"She knew why they had to do it this way, but she didn't have to like it. He'd surprised her. Although she'd read his file, she hadn't expected as much cooperation as she received from the detective. She'd heard horror stories of agents who attempted to work with locals. She also knew it wasn't all the local's fault. In her experience, field agents tended to come across as arrogant, and most looked down on local law enforcement."

COLD TEARS is a realistic, suspenseful, crime scene investigation mystery written by a veteran police officer who understands violence and how it rips lives apart. Foxjohn's experience with politics also stands out in this book that can't be put down once started. Foxjohn is also a sensitive writer who does a wonderful job plotting his novels. David Mason is sort of a renegade detective, but he is extremely likeable as the hard-working, blue collar hero he is. COLD TEARS.”

According to the book description of Journey of the Spirit,A Native American legend - An Epic Struggle The journey of a white boy into a foreign land - The land of the Lakota Experience the compelling history of Crazy Horse, from boyhood until his untimely death, through the eyes of a fictional white boy named Andy - as he takes a heartfelt journey of the spirit. In 1858 Andy's family departed on a perilous wagon train excursion toward the Montana gold fields - a trip they would never finish. A nighttime Indian attack on their camp took the lives of everyone, except young Andy. Alone on the vast prairie, Andy was captured by a young Indian known as Curly. The Lakota didn't take prisoners, yet the light-skinned Indian took him back to his village, believing the boy was a spirit sent to him by the Great Whankan Thanka. Re-named Wrong Hand by his adoptive Sioux family, Andy grew up alongside his strong and brave warrior brother. When soldiers encroached on the Indian's hunting grounds the young man had to choose - leave with those of his own race, or stay in the culture he'd come to call his own. Deciding to stay and work alongside the Lakotas to save their land, Andy experienced tribal politics and epic battles, including the Battle of Little Big Horn. After many victories, and in Lakota tradition, Andy's Indian brother earned a new name. Though not an imposing sight, the mention of his name drove a dagger of fear through the hearts of whites. The brother's name is Crazy Horse.”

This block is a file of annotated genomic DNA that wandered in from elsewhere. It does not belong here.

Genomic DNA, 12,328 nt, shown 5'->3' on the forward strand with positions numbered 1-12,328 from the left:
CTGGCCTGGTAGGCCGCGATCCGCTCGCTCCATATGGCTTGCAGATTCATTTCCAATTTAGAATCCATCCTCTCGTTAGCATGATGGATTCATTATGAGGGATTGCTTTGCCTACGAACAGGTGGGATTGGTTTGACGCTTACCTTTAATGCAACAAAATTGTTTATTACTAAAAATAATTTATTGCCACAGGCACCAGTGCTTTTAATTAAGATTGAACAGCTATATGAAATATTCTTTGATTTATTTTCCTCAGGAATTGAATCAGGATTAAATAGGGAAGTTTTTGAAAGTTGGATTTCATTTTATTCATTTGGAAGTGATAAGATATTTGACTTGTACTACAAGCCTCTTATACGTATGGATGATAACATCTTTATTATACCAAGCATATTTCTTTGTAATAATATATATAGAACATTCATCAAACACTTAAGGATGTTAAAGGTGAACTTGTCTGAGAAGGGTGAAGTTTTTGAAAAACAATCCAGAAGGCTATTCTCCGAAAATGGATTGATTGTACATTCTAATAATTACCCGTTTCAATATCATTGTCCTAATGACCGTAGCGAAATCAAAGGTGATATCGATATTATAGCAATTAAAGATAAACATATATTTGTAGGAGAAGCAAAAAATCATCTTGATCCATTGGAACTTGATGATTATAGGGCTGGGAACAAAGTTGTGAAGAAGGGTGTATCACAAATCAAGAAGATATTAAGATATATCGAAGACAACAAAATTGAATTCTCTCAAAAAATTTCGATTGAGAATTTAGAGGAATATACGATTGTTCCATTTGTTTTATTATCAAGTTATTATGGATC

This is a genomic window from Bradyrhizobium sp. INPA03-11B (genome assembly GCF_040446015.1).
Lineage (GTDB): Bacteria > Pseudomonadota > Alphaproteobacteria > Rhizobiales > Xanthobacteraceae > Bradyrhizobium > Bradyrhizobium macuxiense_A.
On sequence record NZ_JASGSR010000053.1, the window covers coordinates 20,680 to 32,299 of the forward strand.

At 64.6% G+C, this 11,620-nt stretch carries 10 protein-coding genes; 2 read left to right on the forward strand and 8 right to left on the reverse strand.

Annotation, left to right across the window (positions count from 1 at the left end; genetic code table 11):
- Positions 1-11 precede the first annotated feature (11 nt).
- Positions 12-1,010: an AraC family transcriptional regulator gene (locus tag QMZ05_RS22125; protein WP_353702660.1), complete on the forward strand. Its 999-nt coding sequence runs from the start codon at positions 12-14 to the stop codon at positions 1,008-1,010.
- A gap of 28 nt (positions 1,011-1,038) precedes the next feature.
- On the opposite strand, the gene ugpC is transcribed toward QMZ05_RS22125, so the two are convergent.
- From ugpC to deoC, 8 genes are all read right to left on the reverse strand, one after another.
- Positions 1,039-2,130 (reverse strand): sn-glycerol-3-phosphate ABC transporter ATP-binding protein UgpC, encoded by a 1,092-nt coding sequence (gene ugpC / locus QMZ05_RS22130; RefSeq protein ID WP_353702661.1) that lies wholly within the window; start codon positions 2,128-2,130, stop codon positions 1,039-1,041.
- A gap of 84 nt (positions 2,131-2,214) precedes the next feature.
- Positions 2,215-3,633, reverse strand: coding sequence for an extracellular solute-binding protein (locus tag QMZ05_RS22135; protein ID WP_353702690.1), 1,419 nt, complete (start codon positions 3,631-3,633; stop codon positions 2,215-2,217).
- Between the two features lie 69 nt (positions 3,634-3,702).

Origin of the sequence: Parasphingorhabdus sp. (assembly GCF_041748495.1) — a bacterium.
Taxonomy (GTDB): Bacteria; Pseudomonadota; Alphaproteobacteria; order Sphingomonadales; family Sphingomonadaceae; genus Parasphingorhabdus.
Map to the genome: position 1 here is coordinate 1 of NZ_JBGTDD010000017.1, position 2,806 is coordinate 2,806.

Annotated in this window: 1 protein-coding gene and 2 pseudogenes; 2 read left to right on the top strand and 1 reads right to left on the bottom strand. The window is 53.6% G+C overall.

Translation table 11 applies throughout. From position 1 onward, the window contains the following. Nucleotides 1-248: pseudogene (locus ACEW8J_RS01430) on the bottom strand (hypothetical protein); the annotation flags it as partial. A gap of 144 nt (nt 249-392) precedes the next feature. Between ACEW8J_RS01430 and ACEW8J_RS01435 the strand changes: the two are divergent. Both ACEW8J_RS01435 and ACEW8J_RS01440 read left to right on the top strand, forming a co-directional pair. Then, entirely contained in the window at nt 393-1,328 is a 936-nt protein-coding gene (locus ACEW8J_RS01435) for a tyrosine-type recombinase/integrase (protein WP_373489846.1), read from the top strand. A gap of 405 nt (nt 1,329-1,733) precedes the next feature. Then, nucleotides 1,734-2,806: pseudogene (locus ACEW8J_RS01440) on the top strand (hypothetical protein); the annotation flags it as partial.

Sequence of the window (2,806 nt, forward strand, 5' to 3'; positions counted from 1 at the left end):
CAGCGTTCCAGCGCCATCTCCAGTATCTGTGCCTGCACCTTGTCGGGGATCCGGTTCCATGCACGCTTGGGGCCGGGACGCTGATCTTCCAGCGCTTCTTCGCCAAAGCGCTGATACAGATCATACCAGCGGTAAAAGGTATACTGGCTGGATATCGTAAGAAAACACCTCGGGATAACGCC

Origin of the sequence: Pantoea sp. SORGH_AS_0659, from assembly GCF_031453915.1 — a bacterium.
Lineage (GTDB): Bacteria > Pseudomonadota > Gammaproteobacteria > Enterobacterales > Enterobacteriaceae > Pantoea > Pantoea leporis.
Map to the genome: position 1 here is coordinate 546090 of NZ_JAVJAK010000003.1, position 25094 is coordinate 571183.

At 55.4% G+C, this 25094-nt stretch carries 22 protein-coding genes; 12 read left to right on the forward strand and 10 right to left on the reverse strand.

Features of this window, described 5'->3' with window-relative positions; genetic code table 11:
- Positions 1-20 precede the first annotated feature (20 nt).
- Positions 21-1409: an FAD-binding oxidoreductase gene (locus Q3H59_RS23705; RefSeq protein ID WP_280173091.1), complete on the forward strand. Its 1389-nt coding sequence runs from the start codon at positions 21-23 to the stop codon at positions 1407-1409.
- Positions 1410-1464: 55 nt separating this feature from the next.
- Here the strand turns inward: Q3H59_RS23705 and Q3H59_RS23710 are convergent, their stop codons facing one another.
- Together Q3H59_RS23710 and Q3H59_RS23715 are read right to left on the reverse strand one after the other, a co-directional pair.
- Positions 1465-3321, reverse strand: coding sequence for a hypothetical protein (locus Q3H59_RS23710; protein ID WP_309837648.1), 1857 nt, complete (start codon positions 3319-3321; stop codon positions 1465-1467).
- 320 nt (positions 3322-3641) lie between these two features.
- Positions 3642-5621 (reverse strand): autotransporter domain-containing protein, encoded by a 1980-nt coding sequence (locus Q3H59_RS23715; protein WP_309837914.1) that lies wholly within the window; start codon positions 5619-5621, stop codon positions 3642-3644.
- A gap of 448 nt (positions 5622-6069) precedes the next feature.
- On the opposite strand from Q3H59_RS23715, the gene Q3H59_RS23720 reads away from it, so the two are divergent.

Cold Tears
John Foxjohn  More Info

Color of Murder
John Foxjohn  More Info

Journey Of The Spirit
John Foxjohn  More Info
Code of Deceit
John Foxjohn  More Info

According to the book description of Code of Deceit, “David Mason, up-and-coming detective in the Houston Police Department, has a career that is on a meteoric rise. Now he comes face to face with two of the toughest challenges of his life. First, circumstances force him to decide if he will break the code that Texas police officers adhere to: protect their brother officers. He believes fellow officers have committed a homicide. If he betrays them, he will encounter the wrath of the officers in the department. For David, the decision is simple. He has to do what is right. The consequences are not simple. In the midst of this controversy, a cunning sniper wounds David and starts to murder his police friends. Determined he will find the killer, he begins to encounter resistance and jealousies in his own department. With no evidence to go on, he knows he has to stop the killer before someone else dies.”

One reader of Journey of the Spirit said, “Vietnam veteran, former police officer and teacher John Foxjohn presents Journey of the Spirit: Crazy Horse's Epic Struggle to Defend the Lakotas' Existence, a historical fiction novel following the life of legendary Lakota warrior and leader Crazy Horse. Told through the eyes of a fictional white boy named Andy, Journey of the Spirit follows the Lakota struggle to save their land and the rise of Andy's adoptive Indian brother, who earns the new name of Crazy Horse. Vividly told, Journey of the Spirit is an engaging novel that captures the essence of the moment, whether that moment is in the heat of battle or the peace of sharing family bonds.”